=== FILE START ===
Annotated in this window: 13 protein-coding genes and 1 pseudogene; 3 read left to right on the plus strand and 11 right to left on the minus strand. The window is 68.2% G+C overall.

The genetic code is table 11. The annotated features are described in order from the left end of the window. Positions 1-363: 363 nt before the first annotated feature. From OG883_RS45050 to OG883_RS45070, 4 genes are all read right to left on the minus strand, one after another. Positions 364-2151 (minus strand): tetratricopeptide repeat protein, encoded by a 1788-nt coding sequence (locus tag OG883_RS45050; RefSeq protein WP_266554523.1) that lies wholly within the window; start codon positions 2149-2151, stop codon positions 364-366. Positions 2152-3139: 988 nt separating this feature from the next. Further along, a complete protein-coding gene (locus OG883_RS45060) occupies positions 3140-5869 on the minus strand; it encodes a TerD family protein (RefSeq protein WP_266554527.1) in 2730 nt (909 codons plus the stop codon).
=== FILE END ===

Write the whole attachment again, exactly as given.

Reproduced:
Annotated in this window: 13 protein-coding genes and 1 pseudogene; 3 read left to right on the plus strand and 11 right to left on the minus strand. The window is 68.2% G+C overall.

The genetic code is table 11. The annotated features are described in order from the left end of the window. Positions 1-363: 363 nt before the first annotated feature. From OG883_RS45050 to OG883_RS45070, 4 genes are all read right to left on the minus strand, one after another. Positions 364-2151 (minus strand): tetratricopeptide repeat protein, encoded by a 1788-nt coding sequence (locus tag OG883_RS45050; RefSeq protein WP_266554523.1) that lies wholly within the window; start codon positions 2149-2151, stop codon positions 364-366. Positions 2152-3139: 988 nt separating this feature from the next. Further along, a complete protein-coding gene (locus OG883_RS45060) occupies positions 3140-5869 on the minus strand; it encodes a TerD family protein (RefSeq protein WP_266554527.1) in 2730 nt (909 codons plus the stop codon).